The Benefits of Tofu

September 11, 2009

The star of yesterday’s recipe, Tofu Stir Fry, was none other than tofu. As I mentioned in yesterday’s post, tofu is a versatile source of protein that takes on the flavors of whatever you cook it in, which makes it stand out in the protein world. But what is tofu and what are some of it’s benefits?

Tofu is made from the curds of soybean milk and is a great source of protein, which is wonderful for those who maintain a vegetarian diet. It is also a good source of iron, calcium (especially if it is enriched with calcium), and omega-3 fatty acids, which have cardiovascular benefits. Research has also shown that soy protein:

  • lowers total cholesterol, LDL (“bad”) cholesterol, and triglyceride levels. It also may increase HDL (“good”) cholesterol levels.
  • helps alleviate symptoms associated with menopause.
  • helps reduce bone less and decrease risk of osteoporosis.
  • is a good source of antioxidants selenium and copper.

There are various types of tofu ranging from silken to extra-firm tofu.  The more firm the tofu, the more calories and protein it has. Here is a general breakdown of nutrition stats for different types of tofu (per 3 oz serving):

  • Silken: 45 calories, 2.5 grams total fat, 4 grams protein
  • Soft: 60 calories, 3 grams total fat, 6 grams protein
  • Firm: 70 calories, 3 grams total fat, 7 grams protein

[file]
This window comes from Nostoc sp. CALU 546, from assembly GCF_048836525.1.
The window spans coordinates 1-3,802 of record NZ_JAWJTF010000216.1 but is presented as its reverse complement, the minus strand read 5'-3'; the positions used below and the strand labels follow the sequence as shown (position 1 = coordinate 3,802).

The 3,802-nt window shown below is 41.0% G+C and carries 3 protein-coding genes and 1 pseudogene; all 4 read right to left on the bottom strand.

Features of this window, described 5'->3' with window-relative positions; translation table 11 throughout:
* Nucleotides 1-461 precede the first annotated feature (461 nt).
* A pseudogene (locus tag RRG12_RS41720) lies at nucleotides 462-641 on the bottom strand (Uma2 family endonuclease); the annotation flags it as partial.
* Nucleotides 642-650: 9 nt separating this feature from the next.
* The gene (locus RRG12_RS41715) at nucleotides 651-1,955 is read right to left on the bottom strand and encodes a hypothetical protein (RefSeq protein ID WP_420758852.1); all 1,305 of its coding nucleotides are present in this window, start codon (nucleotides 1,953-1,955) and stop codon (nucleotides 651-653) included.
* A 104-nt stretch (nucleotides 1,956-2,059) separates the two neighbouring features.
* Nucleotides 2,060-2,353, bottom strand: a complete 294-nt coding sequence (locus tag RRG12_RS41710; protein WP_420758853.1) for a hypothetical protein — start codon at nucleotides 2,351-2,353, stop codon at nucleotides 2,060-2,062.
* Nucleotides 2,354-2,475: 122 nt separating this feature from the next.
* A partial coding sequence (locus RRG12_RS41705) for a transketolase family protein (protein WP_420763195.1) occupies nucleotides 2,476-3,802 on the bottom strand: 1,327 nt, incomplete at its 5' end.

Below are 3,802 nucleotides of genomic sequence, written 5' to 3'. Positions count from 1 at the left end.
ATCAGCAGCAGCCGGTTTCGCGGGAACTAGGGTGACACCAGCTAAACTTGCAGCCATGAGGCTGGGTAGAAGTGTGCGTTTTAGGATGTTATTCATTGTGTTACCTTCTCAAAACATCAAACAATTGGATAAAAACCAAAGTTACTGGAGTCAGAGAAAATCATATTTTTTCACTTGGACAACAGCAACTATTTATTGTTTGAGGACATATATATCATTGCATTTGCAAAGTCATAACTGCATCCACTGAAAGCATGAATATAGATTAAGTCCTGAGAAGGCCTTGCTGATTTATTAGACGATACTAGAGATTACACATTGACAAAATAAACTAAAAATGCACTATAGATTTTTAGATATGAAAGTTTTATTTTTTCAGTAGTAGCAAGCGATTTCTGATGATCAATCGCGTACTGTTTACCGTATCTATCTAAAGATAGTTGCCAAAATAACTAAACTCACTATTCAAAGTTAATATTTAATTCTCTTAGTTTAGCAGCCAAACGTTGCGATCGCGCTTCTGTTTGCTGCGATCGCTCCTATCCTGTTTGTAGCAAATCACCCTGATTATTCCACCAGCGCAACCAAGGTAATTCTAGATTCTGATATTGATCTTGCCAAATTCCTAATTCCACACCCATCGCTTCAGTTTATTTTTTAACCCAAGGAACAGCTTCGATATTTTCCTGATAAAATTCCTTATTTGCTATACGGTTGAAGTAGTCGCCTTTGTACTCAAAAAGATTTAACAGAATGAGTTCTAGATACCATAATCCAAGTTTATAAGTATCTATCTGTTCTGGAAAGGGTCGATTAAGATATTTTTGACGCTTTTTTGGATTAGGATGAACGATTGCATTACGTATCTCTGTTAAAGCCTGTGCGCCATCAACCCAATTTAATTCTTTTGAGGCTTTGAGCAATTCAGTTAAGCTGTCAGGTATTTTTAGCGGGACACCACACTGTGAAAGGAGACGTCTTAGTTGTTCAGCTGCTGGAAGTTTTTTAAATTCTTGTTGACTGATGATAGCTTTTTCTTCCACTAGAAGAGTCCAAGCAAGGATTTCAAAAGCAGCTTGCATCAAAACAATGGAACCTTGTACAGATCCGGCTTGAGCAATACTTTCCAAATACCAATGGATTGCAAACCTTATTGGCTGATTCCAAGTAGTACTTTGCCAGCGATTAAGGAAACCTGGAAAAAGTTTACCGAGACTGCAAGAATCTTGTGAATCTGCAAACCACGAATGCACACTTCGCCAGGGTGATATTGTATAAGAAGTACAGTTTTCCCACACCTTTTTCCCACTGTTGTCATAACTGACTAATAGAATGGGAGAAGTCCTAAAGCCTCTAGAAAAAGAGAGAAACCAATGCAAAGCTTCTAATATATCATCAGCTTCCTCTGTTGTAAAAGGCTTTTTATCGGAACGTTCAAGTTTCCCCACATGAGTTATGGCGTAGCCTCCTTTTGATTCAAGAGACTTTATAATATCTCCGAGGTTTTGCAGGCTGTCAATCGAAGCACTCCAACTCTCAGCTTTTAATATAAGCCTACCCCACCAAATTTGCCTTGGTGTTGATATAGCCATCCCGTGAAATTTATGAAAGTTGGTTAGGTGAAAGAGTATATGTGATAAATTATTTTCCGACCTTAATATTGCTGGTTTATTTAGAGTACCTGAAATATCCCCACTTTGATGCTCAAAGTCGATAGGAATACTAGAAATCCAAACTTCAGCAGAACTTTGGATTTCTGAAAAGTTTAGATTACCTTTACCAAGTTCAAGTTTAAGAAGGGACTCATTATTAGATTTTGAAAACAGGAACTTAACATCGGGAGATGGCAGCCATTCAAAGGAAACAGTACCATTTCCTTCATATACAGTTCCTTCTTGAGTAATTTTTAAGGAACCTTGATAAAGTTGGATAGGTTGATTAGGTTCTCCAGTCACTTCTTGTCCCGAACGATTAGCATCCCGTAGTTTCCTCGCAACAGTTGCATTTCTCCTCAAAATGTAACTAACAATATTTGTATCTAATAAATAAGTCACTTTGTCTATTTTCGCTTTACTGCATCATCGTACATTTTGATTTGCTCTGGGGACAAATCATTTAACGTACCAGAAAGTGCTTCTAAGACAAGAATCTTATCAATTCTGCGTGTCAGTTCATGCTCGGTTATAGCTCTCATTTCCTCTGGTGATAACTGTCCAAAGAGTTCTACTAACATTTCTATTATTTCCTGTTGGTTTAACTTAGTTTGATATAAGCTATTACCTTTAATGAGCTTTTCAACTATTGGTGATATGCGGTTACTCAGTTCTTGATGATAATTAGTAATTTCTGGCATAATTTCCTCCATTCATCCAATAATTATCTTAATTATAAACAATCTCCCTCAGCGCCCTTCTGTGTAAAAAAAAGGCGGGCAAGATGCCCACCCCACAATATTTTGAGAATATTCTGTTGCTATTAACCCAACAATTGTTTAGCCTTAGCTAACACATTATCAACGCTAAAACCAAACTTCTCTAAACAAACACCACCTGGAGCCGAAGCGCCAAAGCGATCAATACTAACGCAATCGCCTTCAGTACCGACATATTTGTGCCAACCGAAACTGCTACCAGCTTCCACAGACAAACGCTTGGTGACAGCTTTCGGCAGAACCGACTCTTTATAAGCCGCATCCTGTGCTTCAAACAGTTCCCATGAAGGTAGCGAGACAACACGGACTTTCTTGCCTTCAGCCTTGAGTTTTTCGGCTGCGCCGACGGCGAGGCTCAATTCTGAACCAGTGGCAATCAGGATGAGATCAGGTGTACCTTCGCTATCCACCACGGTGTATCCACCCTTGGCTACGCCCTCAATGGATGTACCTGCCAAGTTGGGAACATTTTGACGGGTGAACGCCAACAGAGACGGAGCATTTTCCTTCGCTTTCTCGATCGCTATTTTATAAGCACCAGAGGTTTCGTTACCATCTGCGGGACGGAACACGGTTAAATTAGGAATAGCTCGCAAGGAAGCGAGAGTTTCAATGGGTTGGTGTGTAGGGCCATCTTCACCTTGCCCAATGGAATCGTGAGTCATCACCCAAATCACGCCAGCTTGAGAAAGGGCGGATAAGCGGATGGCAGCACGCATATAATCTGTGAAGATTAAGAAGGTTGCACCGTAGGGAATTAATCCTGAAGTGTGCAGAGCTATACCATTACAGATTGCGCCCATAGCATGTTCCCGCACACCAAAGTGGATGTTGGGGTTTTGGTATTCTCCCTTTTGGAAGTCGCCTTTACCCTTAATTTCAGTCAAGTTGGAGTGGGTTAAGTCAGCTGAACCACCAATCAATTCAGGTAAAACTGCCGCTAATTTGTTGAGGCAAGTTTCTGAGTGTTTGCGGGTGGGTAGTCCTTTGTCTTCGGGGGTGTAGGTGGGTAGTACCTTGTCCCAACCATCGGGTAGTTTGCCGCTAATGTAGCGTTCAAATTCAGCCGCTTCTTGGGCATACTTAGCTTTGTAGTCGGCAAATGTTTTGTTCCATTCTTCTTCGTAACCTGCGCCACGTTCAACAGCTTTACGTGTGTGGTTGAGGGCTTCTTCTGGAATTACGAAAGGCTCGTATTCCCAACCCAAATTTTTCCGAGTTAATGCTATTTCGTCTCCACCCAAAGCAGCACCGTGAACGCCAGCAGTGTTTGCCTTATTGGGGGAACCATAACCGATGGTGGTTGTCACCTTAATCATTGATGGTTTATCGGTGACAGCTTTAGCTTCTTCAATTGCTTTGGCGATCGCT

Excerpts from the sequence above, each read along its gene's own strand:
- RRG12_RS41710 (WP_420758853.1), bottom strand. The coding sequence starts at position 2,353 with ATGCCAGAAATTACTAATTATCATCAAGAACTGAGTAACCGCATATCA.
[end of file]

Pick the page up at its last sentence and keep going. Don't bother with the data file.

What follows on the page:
• Extra-Firm: 80 calories, 4 grams total fat, 8 grams protein

As you can see there isn’t a big nutritional difference between the different forms of tofu, so you should feel free to use any kind you want without worrying about calories and fat.

What’s your favorite tofu dish?

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  1. At Green Mountain, we make a tofu lasagna that is really great. But I probably like tofu stir fries the best because they are so tasty and quick and easy, too. Look forward to trying your recipe!

    1. Hmm….I wonder if I could be of any help. Usually you can do just about anything with tofu, you just have to keep in mind that the texture will vary a lot from other proteins. What does the salad call for?

  2. My favorite ain’t a healthy one: tofu teriyaki at a Japanese restaurant for a cheat meal. It’s lightly deep fried, but it’s good.

    Many soy dishes taste great and I appreciate the health benefits of soy.

    Luckily for me, I happen to be a male fitness freak who doesn’t believe the NONSENSE that the estrogenic effects of soy intake will turn me into a woman in no time soon. Where did they come up with that one? And do people know how much soy intake it would take for that to occur?